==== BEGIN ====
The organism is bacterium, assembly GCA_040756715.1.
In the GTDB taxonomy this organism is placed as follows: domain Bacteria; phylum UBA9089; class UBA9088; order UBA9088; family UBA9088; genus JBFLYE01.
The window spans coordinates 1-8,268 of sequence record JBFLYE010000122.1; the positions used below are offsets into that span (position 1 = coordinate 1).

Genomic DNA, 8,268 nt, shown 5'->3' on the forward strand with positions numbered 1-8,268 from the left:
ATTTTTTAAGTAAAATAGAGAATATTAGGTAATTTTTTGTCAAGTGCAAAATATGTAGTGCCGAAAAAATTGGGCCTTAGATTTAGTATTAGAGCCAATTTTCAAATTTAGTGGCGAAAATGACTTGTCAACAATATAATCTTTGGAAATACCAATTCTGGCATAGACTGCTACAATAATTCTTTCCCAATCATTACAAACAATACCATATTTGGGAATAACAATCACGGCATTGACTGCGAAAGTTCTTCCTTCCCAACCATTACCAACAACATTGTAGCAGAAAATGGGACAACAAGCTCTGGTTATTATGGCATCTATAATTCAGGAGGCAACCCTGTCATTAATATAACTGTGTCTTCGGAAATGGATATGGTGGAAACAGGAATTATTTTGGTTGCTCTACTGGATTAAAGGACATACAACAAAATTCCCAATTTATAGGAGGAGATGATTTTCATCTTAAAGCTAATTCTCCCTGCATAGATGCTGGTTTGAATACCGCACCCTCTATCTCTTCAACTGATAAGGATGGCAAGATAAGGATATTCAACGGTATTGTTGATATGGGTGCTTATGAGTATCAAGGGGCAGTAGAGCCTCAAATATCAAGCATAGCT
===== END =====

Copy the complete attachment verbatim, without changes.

The organism is bacterium, assembly GCA_040756715.1.
In the GTDB taxonomy this organism is placed as follows: domain Bacteria; phylum UBA9089; class UBA9088; order UBA9088; family UBA9088; genus JBFLYE01.
The window spans coordinates 1-8,268 of sequence record JBFLYE010000122.1; the positions used below are offsets into that span (position 1 = coordinate 1).

Genomic DNA, 8,268 nt, shown 5'->3' on the forward strand with positions numbered 1-8,268 from the left:
ATTTTTTAAGTAAAATAGAGAATATTAGGTAATTTTTTGTCAAGTGCAAAATATGTAGTGCCGAAAAAATTGGGCCTTAGATTTAGTATTAGAGCCAATTTTCAAATTTAGTGGCGAAAATGACTTGTCAACAATATAATCTTTGGAAATACCAATTCTGGCATAGACTGCTACAATAATTCTTTCCCAATCATTACAAACAATACCATATTTGGGAATAACAATCACGGCATTGACTGCGAAAGTTCTTCCTTCCCAACCATTACCAACAACATTGTAGCAGAAAATGGGACAACAAGCTCTGGTTATTATGGCATCTATAATTCAGGAGGCAACCCTGTCATTAATATAACTGTGTCTTCGGAAATGGATATGGTGGAAACAGGAATTATTTTGGTTGCTCTACTGGATTAAAGGACATACAACAAAATTCCCAATTTATAGGAGGAGATGATTTTCATCTTAAAGCTAATTCTCCCTGCATAGATGCTGGTTTGAATACCGCACCCTCTATCTCTTCAACTGATAAGGATGGCAAGATAAGGATATTCAACGGTATTGTTGATATGGGTGCTTATGAGTATCAAGGGGCAGTAGAGCCTCAAATATCAAGCATAGCT